Monday, March 10, 2008

The Hyperreal Academic (Turning the Mediocre into Genius)

This is your brain on drugs - Michelle Cottle @ TNR

I've often wondered what the implications of brain-enhancing drugs might have on the intellectual world. Most of the basic questions surrounding the use of Provigil and Adderall are whether students should have regular, non-prescriptive access to such drugs and whether professors should take the use of such drugs into consideration when grading papers. Personally, after seeing many students perform at their typical level but for a longer period of time on these types of drugs I don't believe it is a serious issue. However, and you saw this coming, what of drugs that might enhance cognitive function beyond the norm? If an average student can take a drug that makes them an above-average student then does that negatively impact the student, the class and the way a professor can fairly assess the performance of the class overall? What of competitions such as chess matches where the use of cognitive-enhancement would give a player an edge over the competition, or whether the rest of the competition is on such enhancements themselves? When being assessed for applications, scholarships, tenures or other such life-enhancing positions, what role can we put cognitive-enhancement in?
For those of you who think that academia is not a competitive place then take a quick glance at grant allotments and professorial pay. Academia is very competitive, from undergrad to tenureship, and people will look for anything that could give them the edge to make it pass someone else for the prestigious scholarship, the highly-regarded research award or the continuation of funding for your academic work. Unlike sports where professional players only have a decade at most to make their mark, academics are in it for the long haul. This is not a past-time for them, it is a career. And when the difference between taking a trip to Oslo for that Nobel prize or sitting in some backwater community college is a simple cognitive-enhancement drug it's obvious what any sane person would do.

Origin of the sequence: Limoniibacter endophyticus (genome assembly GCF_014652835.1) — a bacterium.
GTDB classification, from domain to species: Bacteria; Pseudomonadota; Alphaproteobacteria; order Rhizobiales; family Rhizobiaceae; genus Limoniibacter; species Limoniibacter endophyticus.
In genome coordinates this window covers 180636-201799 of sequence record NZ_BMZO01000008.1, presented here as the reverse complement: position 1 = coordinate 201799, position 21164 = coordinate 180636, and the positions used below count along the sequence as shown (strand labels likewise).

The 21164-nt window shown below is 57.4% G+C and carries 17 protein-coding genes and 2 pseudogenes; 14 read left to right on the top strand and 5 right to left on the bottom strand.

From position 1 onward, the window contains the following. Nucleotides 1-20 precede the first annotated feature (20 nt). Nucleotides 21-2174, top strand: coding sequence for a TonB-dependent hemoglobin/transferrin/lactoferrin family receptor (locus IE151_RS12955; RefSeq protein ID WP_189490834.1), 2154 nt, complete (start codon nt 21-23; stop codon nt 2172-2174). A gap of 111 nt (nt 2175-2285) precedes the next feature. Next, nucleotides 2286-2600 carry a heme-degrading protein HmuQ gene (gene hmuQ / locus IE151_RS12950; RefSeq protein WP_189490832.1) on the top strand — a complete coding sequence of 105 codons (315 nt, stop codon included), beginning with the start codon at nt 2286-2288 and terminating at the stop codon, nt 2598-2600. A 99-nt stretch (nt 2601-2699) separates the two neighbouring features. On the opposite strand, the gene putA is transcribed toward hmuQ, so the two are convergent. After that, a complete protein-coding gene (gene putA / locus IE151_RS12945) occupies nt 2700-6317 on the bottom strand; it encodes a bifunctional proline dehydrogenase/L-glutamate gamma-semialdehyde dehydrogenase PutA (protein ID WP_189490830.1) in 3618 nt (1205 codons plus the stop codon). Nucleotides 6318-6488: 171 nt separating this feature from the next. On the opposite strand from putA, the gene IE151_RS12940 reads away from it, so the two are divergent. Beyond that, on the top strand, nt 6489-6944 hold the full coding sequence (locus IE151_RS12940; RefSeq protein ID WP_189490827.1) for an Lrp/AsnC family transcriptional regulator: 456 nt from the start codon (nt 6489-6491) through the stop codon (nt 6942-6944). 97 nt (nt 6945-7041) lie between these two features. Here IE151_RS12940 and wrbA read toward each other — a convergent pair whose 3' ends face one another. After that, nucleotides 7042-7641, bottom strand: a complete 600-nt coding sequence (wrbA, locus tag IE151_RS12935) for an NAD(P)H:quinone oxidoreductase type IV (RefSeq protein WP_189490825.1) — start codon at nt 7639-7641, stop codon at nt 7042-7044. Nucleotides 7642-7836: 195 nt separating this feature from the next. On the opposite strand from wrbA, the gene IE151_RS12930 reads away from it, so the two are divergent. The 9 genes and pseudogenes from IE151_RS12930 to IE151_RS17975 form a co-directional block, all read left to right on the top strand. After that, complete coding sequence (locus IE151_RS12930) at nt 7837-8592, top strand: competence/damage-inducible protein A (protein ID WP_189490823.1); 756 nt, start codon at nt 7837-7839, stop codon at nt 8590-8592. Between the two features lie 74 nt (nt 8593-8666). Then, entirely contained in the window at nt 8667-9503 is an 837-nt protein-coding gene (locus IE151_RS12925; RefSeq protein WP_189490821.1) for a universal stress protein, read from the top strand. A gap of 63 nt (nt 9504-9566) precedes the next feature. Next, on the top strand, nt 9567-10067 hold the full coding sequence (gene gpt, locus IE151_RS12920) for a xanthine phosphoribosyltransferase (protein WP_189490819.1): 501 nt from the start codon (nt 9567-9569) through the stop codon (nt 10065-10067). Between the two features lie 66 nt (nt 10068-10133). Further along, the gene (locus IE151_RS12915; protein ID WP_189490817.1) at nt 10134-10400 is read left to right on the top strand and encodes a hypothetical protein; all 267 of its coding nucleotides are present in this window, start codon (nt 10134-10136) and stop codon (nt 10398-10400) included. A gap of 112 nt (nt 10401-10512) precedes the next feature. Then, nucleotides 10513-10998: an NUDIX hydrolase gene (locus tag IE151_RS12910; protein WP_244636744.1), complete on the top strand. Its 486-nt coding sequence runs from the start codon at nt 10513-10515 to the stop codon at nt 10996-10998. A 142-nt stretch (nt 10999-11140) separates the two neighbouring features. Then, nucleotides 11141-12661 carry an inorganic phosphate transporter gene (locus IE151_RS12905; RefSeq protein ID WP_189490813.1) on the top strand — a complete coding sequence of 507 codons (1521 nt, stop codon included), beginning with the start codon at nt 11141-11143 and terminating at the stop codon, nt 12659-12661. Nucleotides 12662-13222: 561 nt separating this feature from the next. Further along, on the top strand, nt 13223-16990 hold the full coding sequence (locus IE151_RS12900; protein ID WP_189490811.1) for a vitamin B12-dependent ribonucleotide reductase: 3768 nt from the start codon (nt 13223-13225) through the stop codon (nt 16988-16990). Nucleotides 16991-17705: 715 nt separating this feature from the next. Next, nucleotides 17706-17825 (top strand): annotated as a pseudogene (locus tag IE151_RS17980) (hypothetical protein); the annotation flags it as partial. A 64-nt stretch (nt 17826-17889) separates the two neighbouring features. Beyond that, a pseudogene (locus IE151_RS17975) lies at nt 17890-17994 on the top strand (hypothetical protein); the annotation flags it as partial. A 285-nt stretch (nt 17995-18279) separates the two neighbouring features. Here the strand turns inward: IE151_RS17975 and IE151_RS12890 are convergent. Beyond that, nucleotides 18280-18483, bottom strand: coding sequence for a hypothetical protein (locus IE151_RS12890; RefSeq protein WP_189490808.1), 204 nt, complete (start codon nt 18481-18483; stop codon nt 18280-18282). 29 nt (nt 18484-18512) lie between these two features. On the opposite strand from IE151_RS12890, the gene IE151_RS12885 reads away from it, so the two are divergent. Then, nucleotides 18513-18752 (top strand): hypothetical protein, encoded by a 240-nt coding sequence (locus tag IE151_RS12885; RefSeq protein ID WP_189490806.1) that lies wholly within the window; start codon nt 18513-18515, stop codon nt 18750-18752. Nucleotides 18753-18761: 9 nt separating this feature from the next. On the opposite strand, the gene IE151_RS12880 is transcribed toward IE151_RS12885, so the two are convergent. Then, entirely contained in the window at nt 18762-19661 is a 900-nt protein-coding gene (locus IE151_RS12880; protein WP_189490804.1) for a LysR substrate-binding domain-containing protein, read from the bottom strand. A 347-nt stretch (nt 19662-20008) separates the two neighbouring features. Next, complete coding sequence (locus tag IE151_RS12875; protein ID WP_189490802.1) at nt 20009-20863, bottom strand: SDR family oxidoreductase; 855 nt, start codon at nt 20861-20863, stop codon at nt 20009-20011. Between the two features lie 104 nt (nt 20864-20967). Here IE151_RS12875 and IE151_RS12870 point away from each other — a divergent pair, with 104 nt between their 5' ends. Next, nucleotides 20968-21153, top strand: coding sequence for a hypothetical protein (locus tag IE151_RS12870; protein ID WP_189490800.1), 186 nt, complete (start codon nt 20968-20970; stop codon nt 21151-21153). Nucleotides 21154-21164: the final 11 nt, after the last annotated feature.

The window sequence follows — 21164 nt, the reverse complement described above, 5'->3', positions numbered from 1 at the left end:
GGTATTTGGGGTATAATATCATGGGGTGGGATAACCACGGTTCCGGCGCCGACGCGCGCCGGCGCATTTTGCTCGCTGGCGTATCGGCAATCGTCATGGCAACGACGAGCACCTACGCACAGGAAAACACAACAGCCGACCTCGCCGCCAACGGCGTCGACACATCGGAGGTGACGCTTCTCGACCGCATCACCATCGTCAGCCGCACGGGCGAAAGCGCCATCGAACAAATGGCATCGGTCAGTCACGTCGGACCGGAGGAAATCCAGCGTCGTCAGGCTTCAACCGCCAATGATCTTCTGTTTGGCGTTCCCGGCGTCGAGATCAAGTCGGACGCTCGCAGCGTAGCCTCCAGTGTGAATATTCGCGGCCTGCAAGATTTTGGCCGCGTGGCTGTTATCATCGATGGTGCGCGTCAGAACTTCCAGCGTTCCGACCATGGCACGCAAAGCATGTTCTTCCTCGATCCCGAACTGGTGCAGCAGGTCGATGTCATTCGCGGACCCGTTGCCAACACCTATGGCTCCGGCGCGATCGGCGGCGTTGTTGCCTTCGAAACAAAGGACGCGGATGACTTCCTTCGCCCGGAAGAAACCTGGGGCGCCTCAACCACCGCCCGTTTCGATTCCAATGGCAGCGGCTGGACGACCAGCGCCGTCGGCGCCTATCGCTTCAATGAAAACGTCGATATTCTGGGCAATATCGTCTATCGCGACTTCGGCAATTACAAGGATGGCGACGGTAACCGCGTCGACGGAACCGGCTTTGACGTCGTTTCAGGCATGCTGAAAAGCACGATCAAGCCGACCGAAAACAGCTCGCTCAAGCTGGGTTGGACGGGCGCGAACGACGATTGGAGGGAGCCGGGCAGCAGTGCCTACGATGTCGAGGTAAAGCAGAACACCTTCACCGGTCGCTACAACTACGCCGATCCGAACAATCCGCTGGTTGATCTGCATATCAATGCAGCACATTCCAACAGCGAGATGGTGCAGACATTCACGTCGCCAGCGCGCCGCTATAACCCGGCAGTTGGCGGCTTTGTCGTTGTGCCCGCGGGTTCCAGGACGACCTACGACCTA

Even so, curiousity gets the better of me. What are the potentials of such drugs? Can a simple drug treatment turn a 130 IQ into a 150? Could we have cadres of scientists all working at the levels of a Bohr or an Einstein? Or how about historians who can grasp the sub-disciplines of economic history, social history, cultural history, political, military, micro, diplomatic or every other kind of history all at once? What kind of groundbreaking works could they produce? Could we have neuroscientists that can see how both the single neuron and the whole network of neurons work together? What advancements to society are possible? It's a genie that cannot go back in the bottle though. Once out, cognitive-enhancement is here to stay, whether it be through cyberization, chemistry or a combination of both. How far beyond the childhood of the mind we are still in could we progress?

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